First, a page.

Chemicals released by the brain's immune system attempting to repair traumatic head injuries may be the cause behind chronic seizures, a new study has revealed.
Researchers from University of Colorado at Boulder have revealed that micro-glial cells may play a major role in seizures.
They found that glial cells, which are supportive cells that also constitute a major part of the brain's immune system, cluster within areas in the brain when a severe brain injury has occurred.
"When there has been serious damage to the brain, such as a head injury or infection, the immune system is activated and tries to counteract the damage and repair it," said CU-Boulder psychology and neuroscience Professor Daniel Barth.
"These glial cells migrate to the damaged area and release chemicals called cytokines that, unfortunately, also profoundly increase the excitability of the neurons that they are near.
"In our new study, we showed for the first time that glial cells moving in and secreting these cytokines cause the neurons in the area to become excitable enough to cause seizures," he added.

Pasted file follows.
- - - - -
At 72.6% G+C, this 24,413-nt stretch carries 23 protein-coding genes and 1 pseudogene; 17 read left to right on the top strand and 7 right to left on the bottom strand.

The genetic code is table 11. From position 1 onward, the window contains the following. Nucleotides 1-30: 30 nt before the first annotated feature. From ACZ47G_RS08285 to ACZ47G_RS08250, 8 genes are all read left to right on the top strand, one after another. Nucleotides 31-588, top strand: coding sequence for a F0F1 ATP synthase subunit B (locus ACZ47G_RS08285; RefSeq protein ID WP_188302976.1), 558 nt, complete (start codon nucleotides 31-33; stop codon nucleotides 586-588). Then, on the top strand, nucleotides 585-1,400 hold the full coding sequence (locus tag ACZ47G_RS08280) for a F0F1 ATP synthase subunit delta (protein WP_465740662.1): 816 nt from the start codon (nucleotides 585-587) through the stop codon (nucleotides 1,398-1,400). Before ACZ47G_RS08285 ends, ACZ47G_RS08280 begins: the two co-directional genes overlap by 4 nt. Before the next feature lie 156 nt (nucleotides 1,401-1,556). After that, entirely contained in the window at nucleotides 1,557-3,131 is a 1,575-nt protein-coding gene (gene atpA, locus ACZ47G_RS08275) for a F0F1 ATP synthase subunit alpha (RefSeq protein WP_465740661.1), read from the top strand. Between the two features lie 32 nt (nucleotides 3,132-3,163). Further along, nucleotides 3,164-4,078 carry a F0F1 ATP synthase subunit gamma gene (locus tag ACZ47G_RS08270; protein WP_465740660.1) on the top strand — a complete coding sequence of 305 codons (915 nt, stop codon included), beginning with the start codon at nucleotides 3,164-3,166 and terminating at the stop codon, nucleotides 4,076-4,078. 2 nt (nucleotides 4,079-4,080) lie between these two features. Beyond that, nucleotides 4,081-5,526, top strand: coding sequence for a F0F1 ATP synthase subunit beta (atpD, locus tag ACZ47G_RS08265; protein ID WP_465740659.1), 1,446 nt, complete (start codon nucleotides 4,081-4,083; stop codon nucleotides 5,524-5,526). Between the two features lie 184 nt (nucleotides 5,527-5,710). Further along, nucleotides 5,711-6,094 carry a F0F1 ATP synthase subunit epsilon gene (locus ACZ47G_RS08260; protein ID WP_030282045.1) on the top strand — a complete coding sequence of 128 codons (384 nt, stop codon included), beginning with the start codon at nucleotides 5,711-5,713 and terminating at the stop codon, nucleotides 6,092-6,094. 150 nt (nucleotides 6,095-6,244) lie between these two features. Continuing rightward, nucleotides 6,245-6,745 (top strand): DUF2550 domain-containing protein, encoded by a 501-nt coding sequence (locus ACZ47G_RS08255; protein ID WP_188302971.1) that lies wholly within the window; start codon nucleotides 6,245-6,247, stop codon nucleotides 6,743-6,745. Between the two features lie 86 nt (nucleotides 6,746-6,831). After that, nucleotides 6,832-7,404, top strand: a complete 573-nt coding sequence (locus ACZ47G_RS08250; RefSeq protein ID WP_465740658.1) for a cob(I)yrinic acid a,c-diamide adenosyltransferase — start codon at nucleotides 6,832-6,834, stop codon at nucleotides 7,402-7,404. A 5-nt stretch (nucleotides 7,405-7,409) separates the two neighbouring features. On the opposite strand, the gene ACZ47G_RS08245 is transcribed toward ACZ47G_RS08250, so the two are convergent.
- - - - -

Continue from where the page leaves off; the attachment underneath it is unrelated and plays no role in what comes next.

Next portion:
Barth hopes that the findings may help prevent one of the most common forms of adult epilepsy, called acquired epilepsy, which is often found in people who have suffered a brain injury or infection.
He said if the brain's initial immunity reaction could be temporarily shut down, this could prevent the development of acquired epilepsy.
"So instead of giving anti-seizure drugs, which have no effect in preventing or subsequently treating post-traumatic epilepsy, we could give some anti-immune drugs which may actually stop the process of developing epilepsy in the first place," Barth added.
The study appears in the journal Brain.